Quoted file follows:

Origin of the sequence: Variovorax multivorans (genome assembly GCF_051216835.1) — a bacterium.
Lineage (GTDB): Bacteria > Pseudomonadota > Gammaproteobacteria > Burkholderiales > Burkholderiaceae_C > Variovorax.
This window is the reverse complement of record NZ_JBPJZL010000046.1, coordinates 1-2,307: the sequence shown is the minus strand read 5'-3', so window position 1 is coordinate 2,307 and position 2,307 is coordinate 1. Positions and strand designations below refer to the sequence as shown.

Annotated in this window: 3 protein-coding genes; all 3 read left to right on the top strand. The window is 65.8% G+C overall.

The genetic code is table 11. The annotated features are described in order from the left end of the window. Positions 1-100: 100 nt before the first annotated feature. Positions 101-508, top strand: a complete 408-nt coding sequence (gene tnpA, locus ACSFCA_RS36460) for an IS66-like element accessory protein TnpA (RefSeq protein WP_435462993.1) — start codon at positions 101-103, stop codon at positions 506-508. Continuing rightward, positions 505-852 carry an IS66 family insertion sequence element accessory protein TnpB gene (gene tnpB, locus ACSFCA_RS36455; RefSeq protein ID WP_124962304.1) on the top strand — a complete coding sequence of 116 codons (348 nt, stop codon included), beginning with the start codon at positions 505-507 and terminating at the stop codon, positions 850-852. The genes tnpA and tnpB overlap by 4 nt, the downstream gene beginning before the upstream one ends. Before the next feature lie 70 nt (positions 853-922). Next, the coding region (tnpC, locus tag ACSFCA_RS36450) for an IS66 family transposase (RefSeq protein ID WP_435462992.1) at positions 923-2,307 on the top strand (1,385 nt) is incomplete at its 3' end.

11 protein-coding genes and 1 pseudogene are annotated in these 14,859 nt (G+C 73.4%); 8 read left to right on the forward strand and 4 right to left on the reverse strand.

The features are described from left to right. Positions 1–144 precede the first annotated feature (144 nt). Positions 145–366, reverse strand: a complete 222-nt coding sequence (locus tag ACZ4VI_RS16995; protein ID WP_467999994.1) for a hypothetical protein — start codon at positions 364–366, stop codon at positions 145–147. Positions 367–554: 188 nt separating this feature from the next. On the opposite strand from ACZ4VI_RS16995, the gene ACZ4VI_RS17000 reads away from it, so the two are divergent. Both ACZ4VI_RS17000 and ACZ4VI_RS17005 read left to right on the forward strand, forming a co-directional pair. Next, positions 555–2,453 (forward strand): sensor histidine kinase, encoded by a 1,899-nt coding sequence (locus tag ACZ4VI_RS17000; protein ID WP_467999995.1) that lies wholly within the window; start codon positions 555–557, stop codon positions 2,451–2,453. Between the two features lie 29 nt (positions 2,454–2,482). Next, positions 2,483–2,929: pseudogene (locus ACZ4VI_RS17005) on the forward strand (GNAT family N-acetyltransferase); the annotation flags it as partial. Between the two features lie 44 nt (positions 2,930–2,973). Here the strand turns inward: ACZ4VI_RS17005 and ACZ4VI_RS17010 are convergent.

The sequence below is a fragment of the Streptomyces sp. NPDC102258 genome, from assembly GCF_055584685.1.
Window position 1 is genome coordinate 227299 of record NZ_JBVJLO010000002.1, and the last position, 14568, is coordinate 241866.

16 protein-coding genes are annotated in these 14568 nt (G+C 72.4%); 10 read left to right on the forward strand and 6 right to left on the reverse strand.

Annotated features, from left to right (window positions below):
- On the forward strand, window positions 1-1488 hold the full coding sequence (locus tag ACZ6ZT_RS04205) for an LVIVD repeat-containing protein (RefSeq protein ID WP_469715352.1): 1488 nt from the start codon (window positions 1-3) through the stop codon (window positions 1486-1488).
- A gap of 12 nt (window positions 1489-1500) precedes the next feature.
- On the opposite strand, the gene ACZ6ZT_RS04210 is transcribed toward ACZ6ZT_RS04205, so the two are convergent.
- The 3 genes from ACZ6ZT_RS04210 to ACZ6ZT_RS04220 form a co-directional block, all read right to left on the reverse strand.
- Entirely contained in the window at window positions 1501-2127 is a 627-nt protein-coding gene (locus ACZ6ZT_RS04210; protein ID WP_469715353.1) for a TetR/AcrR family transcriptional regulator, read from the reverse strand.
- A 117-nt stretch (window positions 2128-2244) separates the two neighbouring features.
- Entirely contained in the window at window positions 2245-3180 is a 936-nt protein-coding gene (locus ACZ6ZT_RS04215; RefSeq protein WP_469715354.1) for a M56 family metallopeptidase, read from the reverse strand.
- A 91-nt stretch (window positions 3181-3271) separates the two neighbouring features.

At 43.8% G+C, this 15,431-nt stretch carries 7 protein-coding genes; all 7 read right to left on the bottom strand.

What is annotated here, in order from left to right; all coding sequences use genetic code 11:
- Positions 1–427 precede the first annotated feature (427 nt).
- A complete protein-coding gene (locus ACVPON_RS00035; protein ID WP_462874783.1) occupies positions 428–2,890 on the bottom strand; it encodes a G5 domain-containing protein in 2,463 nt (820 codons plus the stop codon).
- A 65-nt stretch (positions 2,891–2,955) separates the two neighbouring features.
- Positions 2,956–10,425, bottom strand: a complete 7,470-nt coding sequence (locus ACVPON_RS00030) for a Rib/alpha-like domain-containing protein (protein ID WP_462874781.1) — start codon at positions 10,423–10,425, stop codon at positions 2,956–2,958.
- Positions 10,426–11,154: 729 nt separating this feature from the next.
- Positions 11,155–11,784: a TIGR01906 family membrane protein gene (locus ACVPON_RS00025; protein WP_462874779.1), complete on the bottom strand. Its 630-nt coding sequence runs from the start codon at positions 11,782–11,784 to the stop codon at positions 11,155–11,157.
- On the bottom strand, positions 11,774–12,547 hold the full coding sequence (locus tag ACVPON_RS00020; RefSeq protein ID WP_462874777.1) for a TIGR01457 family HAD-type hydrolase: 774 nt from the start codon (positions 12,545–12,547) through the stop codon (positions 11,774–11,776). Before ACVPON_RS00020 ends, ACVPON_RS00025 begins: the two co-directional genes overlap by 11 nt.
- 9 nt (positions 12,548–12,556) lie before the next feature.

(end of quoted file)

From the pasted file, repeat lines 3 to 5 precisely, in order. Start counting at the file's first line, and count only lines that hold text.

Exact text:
This window is the reverse complement of record NZ_JBPJZL010000046.1, coordinates 1-2,307: the sequence shown is the minus strand read 5'-3', so window position 1 is coordinate 2,307 and position 2,307 is coordinate 1. Positions and strand designations below refer to the sequence as shown.

Annotated in this window: 3 protein-coding genes; all 3 read left to right on the top strand. The window is 65.8% G+C overall.

The genetic code is table 11. The annotated features are described in order from the left end of the window. Positions 1-100: 100 nt before the first annotated feature. Positions 101-508, top strand: a complete 408-nt coding sequence (gene tnpA, locus ACSFCA_RS36460) for an IS66-like element accessory protein TnpA (RefSeq protein WP_435462993.1) — start codon at positions 101-103, stop codon at positions 506-508. Continuing rightward, positions 505-852 carry an IS66 family insertion sequence element accessory protein TnpB gene (gene tnpB, locus ACSFCA_RS36455; RefSeq protein ID WP_124962304.1) on the top strand — a complete coding sequence of 116 codons (348 nt, stop codon included), beginning with the start codon at positions 505-507 and terminating at the stop codon, positions 850-852. The genes tnpA and tnpB overlap by 4 nt, the downstream gene beginning before the upstream one ends. Before the next feature lie 70 nt (positions 853-922). Next, the coding region (tnpC, locus tag ACSFCA_RS36450) for an IS66 family transposase (RefSeq protein ID WP_435462992.1) at positions 923-2,307 on the top strand (1,385 nt) is incomplete at its 3' end.